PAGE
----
One case that summer meant more to me than any other. It dominated my time at the Medical Center. A man was brought into the hospital with a stroke. He needed treatment, but he thought he was dying, and he was more concerned with the state of his soul than with the state of his body. He asked for a chaplain, and the chief of chaplains sent me. I entered his room to find him surrounded by doctors, including the doctor I have already mentioned. A sea of white coats parted to give me access to the man. Needless to say, I was intimidated. I felt small, and young, and alone. As the doctors listened in, I reached out and took his hand. I said, “I understand that you feel at odds with God.” He shook his head, yes. Then I said, “I understand that you wish to make friends with Jesus Christ.” He smiled weakly, and said as best he could, “Yes.” I prayed a short prayer with him, commending him to God, and then I left the room. To my surprise, the man made a remarkable recovery. Over the next several weeks, we became friends, and, at last, he even managed to leave the hospital under his own power. Some weeks after that I was assigned to a new floor, the intensive care floor. To my surprise, I found this man there. He had had another stroke. In the course of his treatment, doctors had had to amputate his leg. The stroke affected his mind. He no longer recognized me, but I kept going to see him. There is more to tell, but I am going to give you the condensed version. I saw him the last day I was assigned to the hospital. I stood by his bed and watched as several interns picked bone chips out of the socket that had once contained his leg. I stood by, and watched, so that, if he did somehow recognize me, he would know that I accepted him as he was now. Then, after about twenty minutes, I turned and left the room. I stood in the hallway outside his room, and reflected on the summer I had had. Before I knew it, my lips formed an audible question. “O God,” I cried, “Do you care about us? Do you feel our pain? Do you know our suffering?”

Almost as soon as I asked that question, I received an answer. It was in the words of a hymn by Charles Wesley:

Amazing love, how can it be, that you my God should die for me.

I want to tell you a story that I have told you before. Indeed, I have told this story several times before, yet I dare tell it again because each time I tell it, someone hears it for the very first time. The first time I told it a visitor approached me and told me he had just lost his wife, and he himself had been diagnosed with a terminal illness. He told me that he came to church angry with God. He identified with the story. He told me he had let go of his anger, and was going forward to meet his illness in faith.

It is a story of a man who had lost his faith. At one time he had been an elder in the church, then, his brother became sick with cancer, and, after a long illness, he died. The man resigned the board of Elders, and never came back to church. Nevertheless, his family continued as members of the church, and when I became a pastor in that church, I visited with them on many occasions. In the course of my visits, the man and I became good friends. He was one of the wisest men I have ever known. Naturally, I never left his home without inviting him back to church. He always politely refused. When he did, I would laugh and say, “Well, some Sunday morning, I am going to surprise you. I am going to come and see you!” I left his church, and that never happened. Then my opportunity came. On May 5th, 1989, a storm ripped through Winston-Salem. It was the same storm that felled several great oaks in the yard of our church. If you think our oaks are beautiful now, you should have seen them then. I was scheduled to go out of town, and Frank Venerable, my associate at the time, was preaching here. Well, I could not go out of town because the power was out at our house, and we had storm damage, too. On Saturday, I came here and helped the men of the church clean up the mess. They ran the chainsaws and along with many others I stacked wood and hauled brush. Then on Sunday morning, I got up and dressed for church as usual. At the last minute, my wife decided to go to church with her mother. I saw an opportunity to keep a promise I had made long, long ago. I heard the man now had cancer, and that he did not have long to live. When I knocked on the man’s door, he was surprised to see me. I was surprised to see how sick he was. He told me that his family was at church, and invited me in. We recalled my promise, and laughed about it. Then we had a good visit remembering other, better times. Just before I left, I grew bold. I looked full into his emaciated face and said, “You know, when I see you suffering like this, it makes me angry at God. In fact, when I see you like this, the only God I can believe in is the God of the cross.” When I said that, great tears rolled down his cheek, he hung his head, and said, “Yes, the God of the Cross is the only God I can believe in too.” I am not ashamed to say that I embraced him. We prayed. Some weeks later he died his faith in the God of the cross absolutely intact.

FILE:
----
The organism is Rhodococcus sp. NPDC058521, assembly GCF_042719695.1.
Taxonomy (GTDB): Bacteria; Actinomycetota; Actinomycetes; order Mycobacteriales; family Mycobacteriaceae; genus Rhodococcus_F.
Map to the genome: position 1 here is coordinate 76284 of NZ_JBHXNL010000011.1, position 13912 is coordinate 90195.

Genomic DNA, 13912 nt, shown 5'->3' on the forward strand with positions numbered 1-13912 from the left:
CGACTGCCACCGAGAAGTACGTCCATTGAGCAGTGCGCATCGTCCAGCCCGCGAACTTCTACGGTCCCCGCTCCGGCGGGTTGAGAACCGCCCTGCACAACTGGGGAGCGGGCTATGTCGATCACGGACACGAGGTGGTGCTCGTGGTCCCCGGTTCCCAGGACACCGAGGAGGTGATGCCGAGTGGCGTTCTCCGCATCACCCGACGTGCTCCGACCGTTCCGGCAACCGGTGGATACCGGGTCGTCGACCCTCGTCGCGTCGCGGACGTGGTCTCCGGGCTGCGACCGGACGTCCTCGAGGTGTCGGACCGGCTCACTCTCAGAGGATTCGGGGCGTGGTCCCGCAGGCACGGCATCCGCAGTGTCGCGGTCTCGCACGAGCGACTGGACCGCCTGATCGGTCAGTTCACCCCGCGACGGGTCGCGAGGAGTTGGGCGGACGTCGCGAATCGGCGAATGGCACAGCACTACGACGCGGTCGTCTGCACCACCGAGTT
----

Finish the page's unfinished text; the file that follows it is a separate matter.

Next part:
Some would say that is the end of the story. We Christians would not. Paul did not say, “I determined to know nothing among you except Jesus of Nazareth and him crucified.” He did not talk about the bad end of a good man. He said, “I determined to know nothing among you except Jesus Christ and him crucified.” In so doing, he spoke of a way traveled once for all by our now victorious Lord and Saviour. Paul’s simple statement is emphatically a resurrection kerygma, or “preaching.” The God of the cross is also the God of the Resurrection. In Romans 1:4 St. Paul says that Jesus was “designated Son of God in Power, through a Spirit of holiness, by his resurrection from the dead.”

We Christians are not naive. We know the troubles in this world, but we know too that life is good because we live not under a sentence of death, but under the promise of life.

In John Chapter 3 it is sometimes hard to know who is talking, whether Jesus, or the evangelist. It is hard because the original text was written without punctuation, and because Jesus speaks of himself in the third person. I believe it is the risen Christ, speaking through the power of the Holy Spirit, about the love of God the Father. Through the power of the Holy Spirit, he now says to us what he once said to Nicodemus, and to the Community of the Beloved Disciple.

“For God so loved the world, that he gave his only Son, that whoever believes him should not perish, but have everlasting life.”

The 2nd Essential, is “the Love of God the Father.”

Finis

About the author:

The Rev. Dr. Worth Green is the Senior Pastor of New Philadelphia Moravian Church.. Follow him on Twitter / Facebook.